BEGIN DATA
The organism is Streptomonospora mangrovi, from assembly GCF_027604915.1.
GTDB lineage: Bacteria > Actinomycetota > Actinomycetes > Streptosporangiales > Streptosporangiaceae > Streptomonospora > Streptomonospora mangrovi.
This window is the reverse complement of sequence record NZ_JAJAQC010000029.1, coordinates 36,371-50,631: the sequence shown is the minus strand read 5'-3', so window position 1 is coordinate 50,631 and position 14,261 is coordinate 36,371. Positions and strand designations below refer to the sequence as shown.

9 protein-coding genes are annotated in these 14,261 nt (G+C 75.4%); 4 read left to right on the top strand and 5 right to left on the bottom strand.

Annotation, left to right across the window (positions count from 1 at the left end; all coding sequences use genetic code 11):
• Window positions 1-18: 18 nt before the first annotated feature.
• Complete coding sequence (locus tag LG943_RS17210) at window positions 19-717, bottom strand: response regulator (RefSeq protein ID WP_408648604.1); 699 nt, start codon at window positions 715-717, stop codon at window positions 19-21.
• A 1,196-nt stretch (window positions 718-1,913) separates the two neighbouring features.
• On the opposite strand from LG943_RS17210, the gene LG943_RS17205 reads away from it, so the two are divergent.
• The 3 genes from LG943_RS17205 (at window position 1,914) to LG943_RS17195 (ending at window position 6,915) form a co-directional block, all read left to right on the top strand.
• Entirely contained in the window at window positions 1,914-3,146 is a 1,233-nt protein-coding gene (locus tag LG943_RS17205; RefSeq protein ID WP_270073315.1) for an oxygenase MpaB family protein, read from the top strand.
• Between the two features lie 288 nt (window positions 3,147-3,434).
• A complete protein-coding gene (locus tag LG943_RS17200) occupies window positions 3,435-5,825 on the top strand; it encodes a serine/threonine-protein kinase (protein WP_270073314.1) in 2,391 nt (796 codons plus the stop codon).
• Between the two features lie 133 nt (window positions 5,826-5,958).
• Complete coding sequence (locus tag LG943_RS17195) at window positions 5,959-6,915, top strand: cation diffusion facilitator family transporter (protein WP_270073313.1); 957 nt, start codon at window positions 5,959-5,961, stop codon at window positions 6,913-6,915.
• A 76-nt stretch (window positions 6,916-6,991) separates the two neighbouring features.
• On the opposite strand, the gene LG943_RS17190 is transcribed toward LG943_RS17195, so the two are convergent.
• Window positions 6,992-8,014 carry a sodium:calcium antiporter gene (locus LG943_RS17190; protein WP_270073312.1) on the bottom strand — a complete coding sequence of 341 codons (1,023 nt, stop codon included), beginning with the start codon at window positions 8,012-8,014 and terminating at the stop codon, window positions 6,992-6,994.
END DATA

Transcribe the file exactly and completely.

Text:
The organism is Streptomonospora mangrovi, from assembly GCF_027604915.1.
GTDB lineage: Bacteria > Actinomycetota > Actinomycetes > Streptosporangiales > Streptosporangiaceae > Streptomonospora > Streptomonospora mangrovi.
This window is the reverse complement of sequence record NZ_JAJAQC010000029.1, coordinates 36,371-50,631: the sequence shown is the minus strand read 5'-3', so window position 1 is coordinate 50,631 and position 14,261 is coordinate 36,371. Positions and strand designations below refer to the sequence as shown.

9 protein-coding genes are annotated in these 14,261 nt (G+C 75.4%); 4 read left to right on the top strand and 5 right to left on the bottom strand.

Annotation, left to right across the window (positions count from 1 at the left end; all coding sequences use genetic code 11):
• Window positions 1-18: 18 nt before the first annotated feature.
• Complete coding sequence (locus tag LG943_RS17210) at window positions 19-717, bottom strand: response regulator (RefSeq protein ID WP_408648604.1); 699 nt, start codon at window positions 715-717, stop codon at window positions 19-21.
• A 1,196-nt stretch (window positions 718-1,913) separates the two neighbouring features.
• On the opposite strand from LG943_RS17210, the gene LG943_RS17205 reads away from it, so the two are divergent.
• The 3 genes from LG943_RS17205 (at window position 1,914) to LG943_RS17195 (ending at window position 6,915) form a co-directional block, all read left to right on the top strand.
• Entirely contained in the window at window positions 1,914-3,146 is a 1,233-nt protein-coding gene (locus tag LG943_RS17205; RefSeq protein ID WP_270073315.1) for an oxygenase MpaB family protein, read from the top strand.
• Between the two features lie 288 nt (window positions 3,147-3,434).
• A complete protein-coding gene (locus tag LG943_RS17200) occupies window positions 3,435-5,825 on the top strand; it encodes a serine/threonine-protein kinase (protein WP_270073314.1) in 2,391 nt (796 codons plus the stop codon).
• Between the two features lie 133 nt (window positions 5,826-5,958).
• Complete coding sequence (locus tag LG943_RS17195) at window positions 5,959-6,915, top strand: cation diffusion facilitator family transporter (protein WP_270073313.1); 957 nt, start codon at window positions 5,959-5,961, stop codon at window positions 6,913-6,915.
• A 76-nt stretch (window positions 6,916-6,991) separates the two neighbouring features.
• On the opposite strand, the gene LG943_RS17190 is transcribed toward LG943_RS17195, so the two are convergent.
• Window positions 6,992-8,014 carry a sodium:calcium antiporter gene (locus LG943_RS17190; protein WP_270073312.1) on the bottom strand — a complete coding sequence of 341 codons (1,023 nt, stop codon included), beginning with the start codon at window positions 8,012-8,014 and terminating at the stop codon, window positions 6,992-6,994.